Performance outcomes
Assuming the business strategy is clearly understood, it is essential to the successful development process that the performance outcomes that need to be affected are also clearly defined. Organisations may be good at providing long lists of the knowledge, skills and competencies required of their managerial communities: these are in themselves inputs to performance. Yet it is the performance outcomes that should be the key focus for development. Often, organisations do not readily have available definitions of the specific performance outcomes required to impact strategic goals. Additionally a clear, complete and mutual understanding of how these performance outcomes will impact a company’s strategic ambitions is often scarce. Without these two elements, it is difficult to know what the measurable contribution of development will actually be.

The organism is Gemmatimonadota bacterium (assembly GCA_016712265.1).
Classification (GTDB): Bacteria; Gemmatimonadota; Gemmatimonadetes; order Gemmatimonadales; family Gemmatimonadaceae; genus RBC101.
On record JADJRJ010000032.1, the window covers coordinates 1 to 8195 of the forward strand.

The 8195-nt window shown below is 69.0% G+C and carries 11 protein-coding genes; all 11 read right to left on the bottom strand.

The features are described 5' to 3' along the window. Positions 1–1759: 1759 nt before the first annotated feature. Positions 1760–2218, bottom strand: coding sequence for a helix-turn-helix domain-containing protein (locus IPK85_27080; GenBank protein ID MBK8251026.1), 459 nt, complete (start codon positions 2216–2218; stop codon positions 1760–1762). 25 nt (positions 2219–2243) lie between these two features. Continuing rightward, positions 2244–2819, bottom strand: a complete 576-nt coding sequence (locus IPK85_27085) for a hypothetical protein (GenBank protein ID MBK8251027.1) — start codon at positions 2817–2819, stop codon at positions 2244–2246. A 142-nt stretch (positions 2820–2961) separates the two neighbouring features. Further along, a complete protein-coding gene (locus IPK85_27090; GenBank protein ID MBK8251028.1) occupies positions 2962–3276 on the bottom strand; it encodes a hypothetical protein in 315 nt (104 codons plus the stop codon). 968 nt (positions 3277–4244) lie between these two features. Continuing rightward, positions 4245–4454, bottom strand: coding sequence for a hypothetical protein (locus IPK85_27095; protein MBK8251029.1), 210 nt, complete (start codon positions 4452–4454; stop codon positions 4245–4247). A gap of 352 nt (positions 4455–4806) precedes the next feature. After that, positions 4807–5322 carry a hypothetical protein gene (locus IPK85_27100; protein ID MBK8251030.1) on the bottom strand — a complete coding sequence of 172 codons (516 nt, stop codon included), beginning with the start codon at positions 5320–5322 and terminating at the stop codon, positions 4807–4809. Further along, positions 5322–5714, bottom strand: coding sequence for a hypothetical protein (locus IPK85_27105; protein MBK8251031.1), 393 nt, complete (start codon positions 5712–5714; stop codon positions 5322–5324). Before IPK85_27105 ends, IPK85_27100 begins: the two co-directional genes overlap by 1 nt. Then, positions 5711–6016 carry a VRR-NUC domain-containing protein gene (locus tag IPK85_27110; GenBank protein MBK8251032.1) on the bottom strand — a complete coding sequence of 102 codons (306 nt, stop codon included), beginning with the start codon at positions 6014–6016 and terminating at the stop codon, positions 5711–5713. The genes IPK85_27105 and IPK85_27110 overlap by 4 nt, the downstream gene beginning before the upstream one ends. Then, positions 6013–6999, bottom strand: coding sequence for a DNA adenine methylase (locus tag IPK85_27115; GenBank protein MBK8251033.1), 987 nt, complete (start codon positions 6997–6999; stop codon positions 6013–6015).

Target audience
Unless the current capabilities and characteristics of each of the managers to be developed are understood, there is a risk that invalid assumptions about them may be made. Determining individual competence by itself is not enough. Assessing motivation and commitment to perform as required is also important. Having skills is no guarantee that they will be willingly applied.

Organisational context
Consideration of the organisational context of a business is key to any management and leadership development. By context I mean the environment, the organisational culture and climate in which both the development and, more importantly, the performance will need to happen. When thinking “context”, think too of the extent to which the workplace environment is supportive of the chosen learning process, and the extent to which it encourages people to actually perform in the way that has been defined.